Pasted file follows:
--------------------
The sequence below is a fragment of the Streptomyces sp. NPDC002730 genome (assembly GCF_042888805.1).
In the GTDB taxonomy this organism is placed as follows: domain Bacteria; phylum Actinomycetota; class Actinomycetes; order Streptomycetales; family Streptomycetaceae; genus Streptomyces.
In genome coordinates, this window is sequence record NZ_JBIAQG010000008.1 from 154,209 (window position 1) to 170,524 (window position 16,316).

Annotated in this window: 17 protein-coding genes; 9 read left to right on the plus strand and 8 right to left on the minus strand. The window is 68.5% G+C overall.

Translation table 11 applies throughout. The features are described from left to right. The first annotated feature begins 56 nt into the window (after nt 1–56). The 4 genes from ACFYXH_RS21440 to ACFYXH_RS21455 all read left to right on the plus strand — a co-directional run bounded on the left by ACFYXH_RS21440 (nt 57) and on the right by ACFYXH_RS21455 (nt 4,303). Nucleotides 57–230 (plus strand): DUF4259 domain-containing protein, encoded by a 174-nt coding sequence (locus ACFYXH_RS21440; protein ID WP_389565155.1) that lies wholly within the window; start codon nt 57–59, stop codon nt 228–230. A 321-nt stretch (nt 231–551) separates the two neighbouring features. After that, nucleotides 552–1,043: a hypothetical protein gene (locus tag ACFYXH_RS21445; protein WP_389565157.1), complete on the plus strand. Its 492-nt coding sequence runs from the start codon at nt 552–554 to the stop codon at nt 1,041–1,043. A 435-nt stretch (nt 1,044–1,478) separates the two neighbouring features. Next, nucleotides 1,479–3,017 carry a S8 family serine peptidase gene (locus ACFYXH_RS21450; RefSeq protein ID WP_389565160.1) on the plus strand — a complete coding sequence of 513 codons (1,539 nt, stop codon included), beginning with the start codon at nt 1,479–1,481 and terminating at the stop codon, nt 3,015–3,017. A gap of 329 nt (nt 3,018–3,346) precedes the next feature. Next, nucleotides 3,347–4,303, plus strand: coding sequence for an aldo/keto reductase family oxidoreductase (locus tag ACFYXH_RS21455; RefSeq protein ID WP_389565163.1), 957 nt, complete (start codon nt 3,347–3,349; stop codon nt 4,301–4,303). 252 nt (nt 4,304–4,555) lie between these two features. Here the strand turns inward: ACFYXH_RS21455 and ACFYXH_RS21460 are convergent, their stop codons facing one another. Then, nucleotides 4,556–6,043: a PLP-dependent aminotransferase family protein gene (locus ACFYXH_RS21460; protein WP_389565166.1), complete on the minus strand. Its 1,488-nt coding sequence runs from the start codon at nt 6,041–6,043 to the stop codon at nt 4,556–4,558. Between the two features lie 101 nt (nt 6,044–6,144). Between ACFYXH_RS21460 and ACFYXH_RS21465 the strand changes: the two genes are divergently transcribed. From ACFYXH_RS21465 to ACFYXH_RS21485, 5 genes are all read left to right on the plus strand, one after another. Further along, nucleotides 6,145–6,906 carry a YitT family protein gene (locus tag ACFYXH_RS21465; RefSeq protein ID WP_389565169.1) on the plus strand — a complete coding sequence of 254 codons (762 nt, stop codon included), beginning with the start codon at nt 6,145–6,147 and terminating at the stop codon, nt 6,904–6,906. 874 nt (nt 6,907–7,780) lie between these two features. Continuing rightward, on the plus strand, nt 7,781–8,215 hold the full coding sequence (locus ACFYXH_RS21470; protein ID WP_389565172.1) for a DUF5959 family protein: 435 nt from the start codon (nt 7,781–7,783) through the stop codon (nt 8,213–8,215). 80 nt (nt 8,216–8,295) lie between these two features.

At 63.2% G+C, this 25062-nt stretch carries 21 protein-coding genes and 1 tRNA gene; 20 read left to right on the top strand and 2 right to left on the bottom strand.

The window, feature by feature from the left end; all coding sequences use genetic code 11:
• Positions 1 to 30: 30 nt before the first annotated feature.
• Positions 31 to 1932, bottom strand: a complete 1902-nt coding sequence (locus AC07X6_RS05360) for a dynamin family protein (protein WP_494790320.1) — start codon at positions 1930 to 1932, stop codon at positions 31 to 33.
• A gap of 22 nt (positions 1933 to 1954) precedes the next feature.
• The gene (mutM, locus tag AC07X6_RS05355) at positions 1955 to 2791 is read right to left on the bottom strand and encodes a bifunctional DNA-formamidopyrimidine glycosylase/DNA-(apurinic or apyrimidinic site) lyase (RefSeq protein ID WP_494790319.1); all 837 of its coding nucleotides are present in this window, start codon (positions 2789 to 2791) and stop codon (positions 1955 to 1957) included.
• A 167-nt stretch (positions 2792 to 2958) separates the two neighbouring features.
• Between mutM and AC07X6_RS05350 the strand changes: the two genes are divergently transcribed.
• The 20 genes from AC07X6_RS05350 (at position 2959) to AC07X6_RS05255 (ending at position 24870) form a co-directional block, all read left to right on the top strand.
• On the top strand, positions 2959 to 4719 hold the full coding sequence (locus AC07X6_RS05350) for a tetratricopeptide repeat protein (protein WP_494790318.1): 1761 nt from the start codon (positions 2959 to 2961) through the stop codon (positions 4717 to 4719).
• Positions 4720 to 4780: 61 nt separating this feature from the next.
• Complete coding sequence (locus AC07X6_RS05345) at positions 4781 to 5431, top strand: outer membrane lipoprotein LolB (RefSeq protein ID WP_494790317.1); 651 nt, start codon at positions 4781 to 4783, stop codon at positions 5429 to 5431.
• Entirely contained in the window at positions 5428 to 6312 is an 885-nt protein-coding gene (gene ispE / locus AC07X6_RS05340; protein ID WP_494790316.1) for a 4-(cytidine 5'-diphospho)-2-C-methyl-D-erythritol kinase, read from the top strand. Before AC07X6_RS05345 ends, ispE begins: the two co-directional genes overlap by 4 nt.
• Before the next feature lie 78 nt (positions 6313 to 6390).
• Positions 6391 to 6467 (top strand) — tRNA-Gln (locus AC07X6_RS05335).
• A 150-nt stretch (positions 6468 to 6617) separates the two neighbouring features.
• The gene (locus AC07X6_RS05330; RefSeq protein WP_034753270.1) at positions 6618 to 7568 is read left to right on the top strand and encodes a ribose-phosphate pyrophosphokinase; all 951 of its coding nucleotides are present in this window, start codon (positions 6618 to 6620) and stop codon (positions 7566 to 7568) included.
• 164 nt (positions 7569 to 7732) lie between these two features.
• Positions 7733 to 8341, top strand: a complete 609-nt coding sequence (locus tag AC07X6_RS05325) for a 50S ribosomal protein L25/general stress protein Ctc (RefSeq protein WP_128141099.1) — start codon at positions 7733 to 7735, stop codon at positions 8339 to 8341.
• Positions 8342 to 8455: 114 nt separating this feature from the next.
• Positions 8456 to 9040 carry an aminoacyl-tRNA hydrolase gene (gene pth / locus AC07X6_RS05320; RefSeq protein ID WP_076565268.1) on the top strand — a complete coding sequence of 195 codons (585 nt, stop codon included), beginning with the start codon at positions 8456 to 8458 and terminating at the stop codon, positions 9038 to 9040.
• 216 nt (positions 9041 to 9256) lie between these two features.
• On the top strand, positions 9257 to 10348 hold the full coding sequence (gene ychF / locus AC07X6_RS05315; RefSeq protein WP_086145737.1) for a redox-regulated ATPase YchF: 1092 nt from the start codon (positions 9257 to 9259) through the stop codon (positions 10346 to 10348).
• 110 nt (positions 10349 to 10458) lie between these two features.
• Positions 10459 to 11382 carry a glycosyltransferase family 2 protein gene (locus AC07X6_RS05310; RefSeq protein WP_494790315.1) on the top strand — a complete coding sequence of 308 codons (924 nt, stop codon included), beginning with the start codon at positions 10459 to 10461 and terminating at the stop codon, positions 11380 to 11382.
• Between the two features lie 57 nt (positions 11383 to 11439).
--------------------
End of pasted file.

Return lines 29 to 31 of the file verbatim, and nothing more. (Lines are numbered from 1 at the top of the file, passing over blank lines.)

• 110 nt (positions 10349 to 10458) lie between these two features.
• Positions 10459 to 11382 carry a glycosyltransferase family 2 protein gene (locus AC07X6_RS05310; RefSeq protein WP_494790315.1) on the top strand — a complete coding sequence of 308 codons (924 nt, stop codon included), beginning with the start codon at positions 10459 to 10461 and terminating at the stop codon, positions 11380 to 11382.
• Between the two features lie 57 nt (positions 11383 to 11439).